Field Instructor Training
Module 4: Culture, Diversity and Social Justice in Field Instruction
Definitions of Culture
Culture a la Webster:
5a: the integrated pattern of human knowledge, belief, and behavior that depends on man's capacity for learning and transmitting knowledge to succeeding generations b. the customary beliefs, social forms, and material traits of a racial, religious, or social group c: the set of shared attitudes, values, goals, and practices that characterizes a company or corporation.
Definitions of Culture (3½ Minutes)
NASW Definition of Culture
". . . The integrated pattern of thoughts, communications, actions, beliefs, values and institutions of a racial and ethnic religious or social group."
(NASW Website, 2008)
NASW Standards for Cultural Competence in Social Work Practice
Ethics and Values- Social workers shall function in accordance with values, ethics, the standards of the profession, recognizing how personal and professional values may conflict with or accommodate the needs of diverse clients.
Self Awareness- Social workers shall seek to develop an understanding of their own personal, cultural values and beliefs as one way of appreciating the importance of multicultural identities in the lives of people.
Cross-Cultural Knowledge- Social Workers shall have and continue to develop specialized knowledge and understanding about the history, traditions, values, family systems, and artistic expressions of major client groups that they serve.
Cross-Cultural Skills- Social workers shall use appropriate methodological approaches, skills, and techniques that reflect the workers' understanding of the role of culture in the helping process.
Service Delivery- Social workers shall be knowledgeable about and skillful in the use of services available in the community and broader society and be able to make appropriate referrals for their diverse clients.
Empowerment and Advocacy- Social workers shall be aware of the effect of social policies and programs on diverse client populations, advocating for and with clients whenever appropriate.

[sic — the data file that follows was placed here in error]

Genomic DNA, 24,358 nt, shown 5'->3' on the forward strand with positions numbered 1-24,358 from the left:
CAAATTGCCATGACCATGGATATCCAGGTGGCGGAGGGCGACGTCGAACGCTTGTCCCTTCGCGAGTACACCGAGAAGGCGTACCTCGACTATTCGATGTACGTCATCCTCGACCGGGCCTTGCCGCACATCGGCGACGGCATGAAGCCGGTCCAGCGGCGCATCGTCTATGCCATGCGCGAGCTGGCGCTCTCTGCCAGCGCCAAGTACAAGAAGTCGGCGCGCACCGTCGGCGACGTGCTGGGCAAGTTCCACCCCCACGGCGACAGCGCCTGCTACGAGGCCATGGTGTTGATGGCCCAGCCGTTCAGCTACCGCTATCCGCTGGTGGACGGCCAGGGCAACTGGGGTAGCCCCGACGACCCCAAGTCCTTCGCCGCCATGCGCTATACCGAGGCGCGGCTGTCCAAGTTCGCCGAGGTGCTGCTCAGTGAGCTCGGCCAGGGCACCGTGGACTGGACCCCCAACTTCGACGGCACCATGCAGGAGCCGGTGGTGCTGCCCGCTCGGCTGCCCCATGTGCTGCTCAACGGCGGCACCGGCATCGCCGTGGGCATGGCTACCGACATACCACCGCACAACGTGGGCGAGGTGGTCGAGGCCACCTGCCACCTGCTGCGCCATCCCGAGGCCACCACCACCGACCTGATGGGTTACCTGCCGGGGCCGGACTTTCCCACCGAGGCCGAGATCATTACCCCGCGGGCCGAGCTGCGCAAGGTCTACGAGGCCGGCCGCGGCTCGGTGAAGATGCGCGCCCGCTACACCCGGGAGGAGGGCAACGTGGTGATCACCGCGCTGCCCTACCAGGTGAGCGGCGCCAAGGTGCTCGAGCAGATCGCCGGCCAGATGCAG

Diverse Workforce- Social workers shall support and advocate for recruitment, admissions and hiring, and retention efforts in social work programs and agencies that ensure diversity within the profession.
Professional Education- Social workers shall advocate for and participate in educational and training programs that help advance cultural competence within the profession.
Language Diversity- Social workers shall seek to provide or advocate for the provision of information, referrals, and services in the language appropriate to the client, which may include use of interpreters.
Cross-Cultural Leadership- Social workers shall be able to communicate information about diverse client groups to other professionals.
(NASW Website, 2008)
Social Workers should provide services and represent themselves as competent only within the boundaries of their education, training, license, certification, consultation received, supervised experience, or other relevant professional experience.
Social workers should provide services in substantive areas or use intervention techniques or approaches that are new to them only after engaging in appropriate study, training, consultation, and supervision from people who are competent in those interventions or techniques.
When generally recognized standards do not exist with respect to an emerging area of practice, social workers should exercise careful judgment and take responsible steps (including appropriate education, research, training, consultation and supervision) to ensure the competence of their work and to protect clients from harm.
(NASW Website, 2008)
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